The TAGC FAQ contains some interesting advice about format.

Although any dimensions can be used, remember that attendees will be viewing posters on their computer screens. ...

We recommend arranging information blocks like

1 > 2 > 3
4 > 5 > 6
7 > 8 > 9

instead of the print poster tradition of

1 4 7
2 5 8
3 6 9.

In other words, layout your poster in rows instead of columns. This makes sense, as the idea is that you are going to scroll down, and you don’t want people to have to scroll back to the top of the page all the time.

But if you’re going to do that... why not just a single, continuous column?

The TAGC20 advice on layout, probably without them realizing it, strikes at the heart of something I have been thinking about a lot with online poster sessions.

What, specifically, makes an online poster presentation a “poster”?

In this format, you are first uploading a document to Figshare. Why make that document mimic a single large piece of paper? Why not just upload a manuscript?

In this format, you have the option of uploading a video walkthrough. Why show section after section of a single large page? Why not just upload a slide talk?

The conference poster has always been a strange hybrid format that was born out of necessity more than anything else. If conferences go ever more online (an existing trend that the COVID-19  pandemic is only accelerating), we should not continue to have posters just because, “We’ve done it that way for decades.” Maybe there is no need for posters to continue in virtual conferences.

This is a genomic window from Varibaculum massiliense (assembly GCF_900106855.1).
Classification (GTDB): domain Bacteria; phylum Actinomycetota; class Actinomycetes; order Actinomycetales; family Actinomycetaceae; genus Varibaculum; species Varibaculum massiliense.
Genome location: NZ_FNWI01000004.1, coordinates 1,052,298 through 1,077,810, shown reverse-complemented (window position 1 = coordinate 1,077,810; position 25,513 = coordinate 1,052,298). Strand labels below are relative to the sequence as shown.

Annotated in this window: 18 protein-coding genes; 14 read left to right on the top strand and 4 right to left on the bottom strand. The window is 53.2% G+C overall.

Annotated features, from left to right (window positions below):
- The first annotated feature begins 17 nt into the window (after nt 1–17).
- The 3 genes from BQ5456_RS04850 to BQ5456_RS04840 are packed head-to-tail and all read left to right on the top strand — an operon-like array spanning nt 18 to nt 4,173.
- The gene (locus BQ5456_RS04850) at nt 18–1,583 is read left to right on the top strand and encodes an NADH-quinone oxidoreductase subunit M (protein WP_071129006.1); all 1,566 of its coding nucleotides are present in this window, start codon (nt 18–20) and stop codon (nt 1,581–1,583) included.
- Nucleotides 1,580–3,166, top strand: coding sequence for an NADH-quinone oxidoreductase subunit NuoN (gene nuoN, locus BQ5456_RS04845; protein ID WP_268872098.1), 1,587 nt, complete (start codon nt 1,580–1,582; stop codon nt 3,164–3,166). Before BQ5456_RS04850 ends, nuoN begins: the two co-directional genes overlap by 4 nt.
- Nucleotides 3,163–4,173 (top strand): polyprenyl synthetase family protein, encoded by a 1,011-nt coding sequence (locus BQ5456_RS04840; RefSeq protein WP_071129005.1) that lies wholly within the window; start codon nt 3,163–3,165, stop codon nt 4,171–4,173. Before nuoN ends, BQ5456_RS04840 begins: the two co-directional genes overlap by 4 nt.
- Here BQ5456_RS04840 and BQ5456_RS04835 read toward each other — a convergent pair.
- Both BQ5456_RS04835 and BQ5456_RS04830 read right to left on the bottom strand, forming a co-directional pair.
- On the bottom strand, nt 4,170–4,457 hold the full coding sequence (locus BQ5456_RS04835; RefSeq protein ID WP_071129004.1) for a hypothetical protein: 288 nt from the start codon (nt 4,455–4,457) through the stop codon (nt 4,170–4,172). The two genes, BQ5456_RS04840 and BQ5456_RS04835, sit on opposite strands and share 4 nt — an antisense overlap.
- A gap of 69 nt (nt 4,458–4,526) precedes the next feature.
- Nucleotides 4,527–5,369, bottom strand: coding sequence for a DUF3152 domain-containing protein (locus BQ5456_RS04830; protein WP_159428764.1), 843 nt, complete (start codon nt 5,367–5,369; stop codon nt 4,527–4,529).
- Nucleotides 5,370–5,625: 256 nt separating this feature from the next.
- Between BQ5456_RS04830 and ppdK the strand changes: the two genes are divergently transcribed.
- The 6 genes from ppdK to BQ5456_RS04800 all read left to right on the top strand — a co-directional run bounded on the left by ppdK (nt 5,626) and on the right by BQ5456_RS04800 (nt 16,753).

External links

TAGC Virtual poster session guidelines
TAGC Figshare collection

16 April 2020

Critique: Anorexic mice

This poster was done as practice by a group of students, not for a presentation at a conference. Click to enlarge!

You could put this up in a conference and it would probably be one of the nicer looking posters there.

The layout is quite clean. There is lots of white space, and the text is readable.

The mouse graphic is nice, but would be better placed if the head was facing into the center of the poster. We look where faces look, and this makes you want to look off the page. Possible solution: flip mouse, left justify title, move logo to right side instead of bookending title.

There's no standard way of presenting a boxplot, so you need to specify somewhere what the components mean. (Is the center line mean or median? Are the whiskers quartiles or confidence intervals or something else?)

The boxplots are a little hard to read from a distance. Maybe thicken the lines a little or fill the box with a light colour?

In the middle column, the first line of first paragraph seems much closer to graph than anything else. If you have guidelines to make the margins between columns even, the particular layout with ragged right is defeating the purpose. Putting a soft return before "was" might solve it.